In the 1990s, Julia Louis-Dreyfus and Laurie Metcalf faced off four times at the Emmy Awards for Best Comedy Supporting Actress. Metcalf took three consecutive trophies (1992-94) for “Roseanne.” Louis-Dreyfus would finally win in 1996 for “Seinfeld,” but only after Metcalf was out of the competition. (Christine Baranski beat both of them in 1995 for the first season of “Cybill.”)
Fast-forward to 2016 and Louis-Dreyfus is the favorite to make history and win her fifth consecutive Emmy for her role as Selina Meyer on “Veep.” Her former rival is now the underdog. Jaws hit the floor when Metcalf’s name was announced as one of the six Best Comedy Actress nominees for her work as Dr. Jenna James on the cancelled HBO series. (For the complete list of Emmy nominations, click here.)
Since her run on “Roseanne,” Metcalf has been nominated three times for Best Comedy Guest Actress: “3rd Rock from the Sun” (1999), “Monk” (2006) and “Desperate Housewives” (2007). Since their showdown, Louis-Dreyfus was nominated twice more for “Seinfeld” (1997 and 1998). She won Best Comedy Actress for the first season of “The New Adventures of Old Christine” (2006) and reaped an additional four nominations for that CBS sitcom (2007-10).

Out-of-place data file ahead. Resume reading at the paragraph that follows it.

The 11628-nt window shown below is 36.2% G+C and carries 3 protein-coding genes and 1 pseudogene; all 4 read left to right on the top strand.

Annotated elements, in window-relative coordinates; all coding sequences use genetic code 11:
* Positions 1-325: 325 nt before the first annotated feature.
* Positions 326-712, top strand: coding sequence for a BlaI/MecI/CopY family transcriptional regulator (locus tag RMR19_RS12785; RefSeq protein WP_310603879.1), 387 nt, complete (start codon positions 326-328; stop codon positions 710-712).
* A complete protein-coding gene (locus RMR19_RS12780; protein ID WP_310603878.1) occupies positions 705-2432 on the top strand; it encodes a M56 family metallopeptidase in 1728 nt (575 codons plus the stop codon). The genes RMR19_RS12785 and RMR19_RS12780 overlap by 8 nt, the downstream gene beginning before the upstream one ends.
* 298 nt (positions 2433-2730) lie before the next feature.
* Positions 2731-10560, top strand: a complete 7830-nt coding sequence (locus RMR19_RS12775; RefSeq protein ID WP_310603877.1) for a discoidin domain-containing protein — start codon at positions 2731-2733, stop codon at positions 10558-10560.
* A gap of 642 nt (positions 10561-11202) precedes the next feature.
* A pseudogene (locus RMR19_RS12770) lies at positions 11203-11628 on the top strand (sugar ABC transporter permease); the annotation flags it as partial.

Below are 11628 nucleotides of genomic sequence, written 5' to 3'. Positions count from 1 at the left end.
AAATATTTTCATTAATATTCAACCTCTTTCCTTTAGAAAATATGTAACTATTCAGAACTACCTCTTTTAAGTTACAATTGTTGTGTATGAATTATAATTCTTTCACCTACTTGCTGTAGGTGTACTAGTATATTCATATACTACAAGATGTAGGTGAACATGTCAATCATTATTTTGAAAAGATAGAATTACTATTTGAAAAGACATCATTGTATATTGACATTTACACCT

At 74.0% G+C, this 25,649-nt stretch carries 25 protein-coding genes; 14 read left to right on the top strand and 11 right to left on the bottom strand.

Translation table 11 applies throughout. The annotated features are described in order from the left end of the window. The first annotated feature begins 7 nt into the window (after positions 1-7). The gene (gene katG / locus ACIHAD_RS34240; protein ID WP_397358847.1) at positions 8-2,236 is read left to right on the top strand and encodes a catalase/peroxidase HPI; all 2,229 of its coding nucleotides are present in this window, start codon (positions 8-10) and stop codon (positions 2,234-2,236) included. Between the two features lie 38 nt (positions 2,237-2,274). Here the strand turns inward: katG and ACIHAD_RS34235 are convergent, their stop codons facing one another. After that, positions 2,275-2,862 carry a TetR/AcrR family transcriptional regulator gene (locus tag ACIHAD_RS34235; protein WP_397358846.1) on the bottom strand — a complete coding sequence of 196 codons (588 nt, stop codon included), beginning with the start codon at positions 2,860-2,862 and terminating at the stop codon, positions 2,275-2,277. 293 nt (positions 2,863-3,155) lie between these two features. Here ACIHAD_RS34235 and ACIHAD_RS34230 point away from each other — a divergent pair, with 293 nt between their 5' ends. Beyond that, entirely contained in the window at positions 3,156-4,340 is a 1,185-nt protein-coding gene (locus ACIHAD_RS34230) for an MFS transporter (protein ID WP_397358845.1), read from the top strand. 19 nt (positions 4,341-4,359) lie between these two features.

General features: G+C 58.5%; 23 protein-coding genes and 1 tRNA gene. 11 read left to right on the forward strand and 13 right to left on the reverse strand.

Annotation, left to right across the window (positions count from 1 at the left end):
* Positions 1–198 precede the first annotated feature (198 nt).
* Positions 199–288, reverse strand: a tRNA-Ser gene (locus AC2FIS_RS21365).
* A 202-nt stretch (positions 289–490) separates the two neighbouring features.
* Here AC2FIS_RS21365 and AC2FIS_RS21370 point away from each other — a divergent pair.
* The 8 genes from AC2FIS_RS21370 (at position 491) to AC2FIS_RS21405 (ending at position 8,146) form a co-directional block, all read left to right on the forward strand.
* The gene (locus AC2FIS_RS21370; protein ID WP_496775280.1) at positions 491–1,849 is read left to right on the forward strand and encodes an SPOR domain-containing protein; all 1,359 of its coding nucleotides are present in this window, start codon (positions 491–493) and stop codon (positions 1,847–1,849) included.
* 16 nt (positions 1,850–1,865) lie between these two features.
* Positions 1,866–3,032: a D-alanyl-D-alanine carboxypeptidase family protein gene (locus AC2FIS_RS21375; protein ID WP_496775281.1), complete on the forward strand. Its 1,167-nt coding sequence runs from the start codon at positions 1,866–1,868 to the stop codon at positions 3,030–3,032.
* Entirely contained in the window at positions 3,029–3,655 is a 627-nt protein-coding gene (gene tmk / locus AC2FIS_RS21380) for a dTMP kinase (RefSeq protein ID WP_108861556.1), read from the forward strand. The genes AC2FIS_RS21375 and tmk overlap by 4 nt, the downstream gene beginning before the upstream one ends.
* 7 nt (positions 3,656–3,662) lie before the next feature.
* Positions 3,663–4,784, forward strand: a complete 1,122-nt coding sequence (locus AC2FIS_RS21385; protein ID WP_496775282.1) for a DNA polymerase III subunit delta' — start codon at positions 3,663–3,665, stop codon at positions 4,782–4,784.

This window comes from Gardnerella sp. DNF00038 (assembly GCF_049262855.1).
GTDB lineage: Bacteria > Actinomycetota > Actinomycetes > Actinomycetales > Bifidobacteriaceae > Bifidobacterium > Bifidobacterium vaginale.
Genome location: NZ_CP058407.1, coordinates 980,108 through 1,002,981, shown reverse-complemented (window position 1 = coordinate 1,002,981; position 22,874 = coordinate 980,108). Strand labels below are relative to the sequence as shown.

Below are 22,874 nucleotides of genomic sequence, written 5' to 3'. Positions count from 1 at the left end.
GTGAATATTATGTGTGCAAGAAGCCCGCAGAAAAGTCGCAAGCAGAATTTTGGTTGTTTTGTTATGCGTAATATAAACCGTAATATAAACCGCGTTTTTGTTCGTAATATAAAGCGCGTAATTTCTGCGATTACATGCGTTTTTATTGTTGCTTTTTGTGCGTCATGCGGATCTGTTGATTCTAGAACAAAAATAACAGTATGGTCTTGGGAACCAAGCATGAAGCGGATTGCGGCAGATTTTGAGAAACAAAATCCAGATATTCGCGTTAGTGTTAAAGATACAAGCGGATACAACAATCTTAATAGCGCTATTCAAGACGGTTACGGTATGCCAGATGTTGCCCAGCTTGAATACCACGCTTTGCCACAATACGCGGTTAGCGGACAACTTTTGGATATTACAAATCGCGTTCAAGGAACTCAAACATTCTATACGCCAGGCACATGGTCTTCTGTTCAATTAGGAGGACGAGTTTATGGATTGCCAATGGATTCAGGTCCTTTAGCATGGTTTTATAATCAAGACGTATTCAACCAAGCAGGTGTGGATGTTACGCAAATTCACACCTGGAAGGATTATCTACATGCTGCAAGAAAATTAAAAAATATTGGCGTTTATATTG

As the star of HBO’s “Veep,” Louis-Dreyfus has won five Emmys now (four for acting, one as a producer last year). Her show is the most nominated laffer this year with 17 nominations and is the frontrunner to repeat as Best Comedy Series. But could fatigue be starting to set in? Even Candice Bergen (“Murphy Brown”), who won five Emmys for Best Comedy Actress, could not do so consecutively (winning in 1989, 1990, 1992, 1994 and 1995.)
Metcalf is not only up for Best Comedy Actress, but she also reaped two other bids — Best Comedy Guest Actress (“The Big Bang Theory”) and Best Drama Guest Actress (“Horace and Pete”) — and is the most nominated performer this year. She recently proved her versatility by earning a Tony nomination for Best Actress in a Play for “Misery,” losing out to Jessica Lange (“Long Day’s Journey into Night”).
Will Louis-Dreyfus finally take down her former Emmys foe? Will Metcalf keep her winning record and play the spoiler? Or might one of the other nominated leading ladies prevail: Tracee Ellis Ross (“Blackish”), Ellie Kemper (“Unbreakable Kimmy Schmidt”), Lily Tomlin (“Grace and Frankie”) or Amy Schumer (“Inside Amy Schumer”)? Stay tuned to this category, which has turned into a real race for the record books.